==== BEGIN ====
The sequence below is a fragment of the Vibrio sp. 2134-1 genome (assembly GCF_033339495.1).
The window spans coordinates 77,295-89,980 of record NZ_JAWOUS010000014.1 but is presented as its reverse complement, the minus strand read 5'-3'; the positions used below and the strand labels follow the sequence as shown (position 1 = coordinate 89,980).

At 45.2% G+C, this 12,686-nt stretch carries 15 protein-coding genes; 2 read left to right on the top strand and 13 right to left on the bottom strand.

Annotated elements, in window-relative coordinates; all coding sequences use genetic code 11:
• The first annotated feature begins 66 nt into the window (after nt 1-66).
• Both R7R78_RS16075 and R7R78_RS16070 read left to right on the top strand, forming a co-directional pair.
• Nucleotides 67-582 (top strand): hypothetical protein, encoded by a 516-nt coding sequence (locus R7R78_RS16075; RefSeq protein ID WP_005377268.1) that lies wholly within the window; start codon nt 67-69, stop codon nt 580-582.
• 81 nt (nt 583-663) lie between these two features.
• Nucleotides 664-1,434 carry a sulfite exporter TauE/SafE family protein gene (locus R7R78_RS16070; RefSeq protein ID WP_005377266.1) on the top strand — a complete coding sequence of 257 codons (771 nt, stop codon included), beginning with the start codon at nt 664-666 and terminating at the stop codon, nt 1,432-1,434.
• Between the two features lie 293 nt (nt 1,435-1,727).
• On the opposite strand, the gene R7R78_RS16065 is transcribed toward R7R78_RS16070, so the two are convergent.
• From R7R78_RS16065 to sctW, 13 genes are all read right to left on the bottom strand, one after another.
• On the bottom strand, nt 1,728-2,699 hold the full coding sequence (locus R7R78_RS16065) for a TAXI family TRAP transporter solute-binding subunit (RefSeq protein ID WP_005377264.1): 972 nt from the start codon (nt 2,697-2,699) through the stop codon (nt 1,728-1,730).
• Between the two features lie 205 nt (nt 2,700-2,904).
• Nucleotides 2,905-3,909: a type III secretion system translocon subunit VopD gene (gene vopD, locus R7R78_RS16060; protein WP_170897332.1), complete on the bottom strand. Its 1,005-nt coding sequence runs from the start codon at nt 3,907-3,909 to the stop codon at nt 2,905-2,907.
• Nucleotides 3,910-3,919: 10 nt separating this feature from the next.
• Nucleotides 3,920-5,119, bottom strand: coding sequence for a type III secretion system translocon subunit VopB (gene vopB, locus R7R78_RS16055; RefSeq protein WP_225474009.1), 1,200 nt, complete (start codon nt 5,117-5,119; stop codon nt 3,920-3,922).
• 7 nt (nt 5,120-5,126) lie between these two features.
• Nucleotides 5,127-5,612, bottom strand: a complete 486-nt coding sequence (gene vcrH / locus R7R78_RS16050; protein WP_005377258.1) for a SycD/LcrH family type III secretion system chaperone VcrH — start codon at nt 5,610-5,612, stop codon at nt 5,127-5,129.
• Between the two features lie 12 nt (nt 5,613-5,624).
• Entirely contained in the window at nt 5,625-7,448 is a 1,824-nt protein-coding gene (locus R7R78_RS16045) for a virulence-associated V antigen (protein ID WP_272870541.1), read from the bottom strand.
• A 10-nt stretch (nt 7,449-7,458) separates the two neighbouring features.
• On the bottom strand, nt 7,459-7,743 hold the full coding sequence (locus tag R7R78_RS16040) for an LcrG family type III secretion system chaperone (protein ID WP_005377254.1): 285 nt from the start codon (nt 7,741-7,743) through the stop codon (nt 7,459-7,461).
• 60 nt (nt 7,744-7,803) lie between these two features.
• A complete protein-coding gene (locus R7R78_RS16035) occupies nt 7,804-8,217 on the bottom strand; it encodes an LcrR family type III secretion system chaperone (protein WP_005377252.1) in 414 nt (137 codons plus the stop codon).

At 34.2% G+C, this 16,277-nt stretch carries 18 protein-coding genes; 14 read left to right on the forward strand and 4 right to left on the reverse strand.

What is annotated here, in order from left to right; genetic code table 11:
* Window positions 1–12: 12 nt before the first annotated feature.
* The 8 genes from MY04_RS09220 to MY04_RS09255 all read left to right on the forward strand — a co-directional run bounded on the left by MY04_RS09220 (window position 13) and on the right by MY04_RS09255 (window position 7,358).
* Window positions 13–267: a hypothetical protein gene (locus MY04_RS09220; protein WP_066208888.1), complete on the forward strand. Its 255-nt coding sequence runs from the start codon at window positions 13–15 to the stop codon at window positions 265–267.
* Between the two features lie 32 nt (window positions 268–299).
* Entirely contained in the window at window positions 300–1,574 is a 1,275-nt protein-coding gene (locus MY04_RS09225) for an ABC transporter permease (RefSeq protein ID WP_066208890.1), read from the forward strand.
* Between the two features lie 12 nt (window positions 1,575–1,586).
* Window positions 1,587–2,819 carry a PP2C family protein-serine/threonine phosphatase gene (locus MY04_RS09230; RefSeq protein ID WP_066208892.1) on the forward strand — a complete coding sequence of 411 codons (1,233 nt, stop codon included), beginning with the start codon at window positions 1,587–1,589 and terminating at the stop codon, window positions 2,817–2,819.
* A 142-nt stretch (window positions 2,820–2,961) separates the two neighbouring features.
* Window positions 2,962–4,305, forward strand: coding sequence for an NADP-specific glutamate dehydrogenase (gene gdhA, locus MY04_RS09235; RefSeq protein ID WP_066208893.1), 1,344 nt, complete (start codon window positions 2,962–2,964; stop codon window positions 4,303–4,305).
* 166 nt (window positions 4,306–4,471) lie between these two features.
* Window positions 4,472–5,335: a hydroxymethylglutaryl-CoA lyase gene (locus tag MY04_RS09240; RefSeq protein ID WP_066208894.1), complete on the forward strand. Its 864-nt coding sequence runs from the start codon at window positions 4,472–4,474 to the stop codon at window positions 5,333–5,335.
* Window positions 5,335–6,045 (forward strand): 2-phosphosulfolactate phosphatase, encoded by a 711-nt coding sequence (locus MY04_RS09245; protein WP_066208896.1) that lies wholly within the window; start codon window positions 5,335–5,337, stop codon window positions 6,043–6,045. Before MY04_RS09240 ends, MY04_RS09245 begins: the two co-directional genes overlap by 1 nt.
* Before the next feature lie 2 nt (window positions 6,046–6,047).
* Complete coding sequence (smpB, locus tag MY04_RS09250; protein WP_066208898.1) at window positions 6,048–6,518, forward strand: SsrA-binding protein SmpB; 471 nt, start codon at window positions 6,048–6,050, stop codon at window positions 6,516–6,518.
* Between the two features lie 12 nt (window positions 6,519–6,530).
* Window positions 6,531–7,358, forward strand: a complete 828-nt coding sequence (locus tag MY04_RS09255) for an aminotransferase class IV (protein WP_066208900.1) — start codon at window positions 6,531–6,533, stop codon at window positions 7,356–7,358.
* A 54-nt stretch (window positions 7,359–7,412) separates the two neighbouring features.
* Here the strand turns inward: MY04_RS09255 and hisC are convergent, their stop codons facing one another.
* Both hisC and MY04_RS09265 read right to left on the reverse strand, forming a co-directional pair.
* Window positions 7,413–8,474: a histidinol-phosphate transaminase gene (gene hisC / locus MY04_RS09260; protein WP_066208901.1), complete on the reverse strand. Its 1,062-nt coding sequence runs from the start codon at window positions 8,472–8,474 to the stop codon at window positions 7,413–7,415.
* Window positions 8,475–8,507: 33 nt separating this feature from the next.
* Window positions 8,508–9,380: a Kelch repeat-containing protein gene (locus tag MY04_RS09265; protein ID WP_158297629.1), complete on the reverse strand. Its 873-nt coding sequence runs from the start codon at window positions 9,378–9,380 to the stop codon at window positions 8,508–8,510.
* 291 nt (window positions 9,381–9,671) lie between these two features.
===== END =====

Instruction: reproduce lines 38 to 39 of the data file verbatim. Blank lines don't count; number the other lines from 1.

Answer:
* Window positions 4,472–5,335: a hydroxymethylglutaryl-CoA lyase gene (locus tag MY04_RS09240; RefSeq protein ID WP_066208894.1), complete on the forward strand. Its 864-nt coding sequence runs from the start codon at window positions 4,472–4,474 to the stop codon at window positions 5,333–5,335.
* Window positions 5,335–6,045 (forward strand): 2-phosphosulfolactate phosphatase, encoded by a 711-nt coding sequence (locus MY04_RS09245; protein WP_066208896.1) that lies wholly within the window; start codon window positions 5,335–5,337, stop codon window positions 6,043–6,045. Before MY04_RS09240 ends, MY04_RS09245 begins: the two co-directional genes overlap by 1 nt.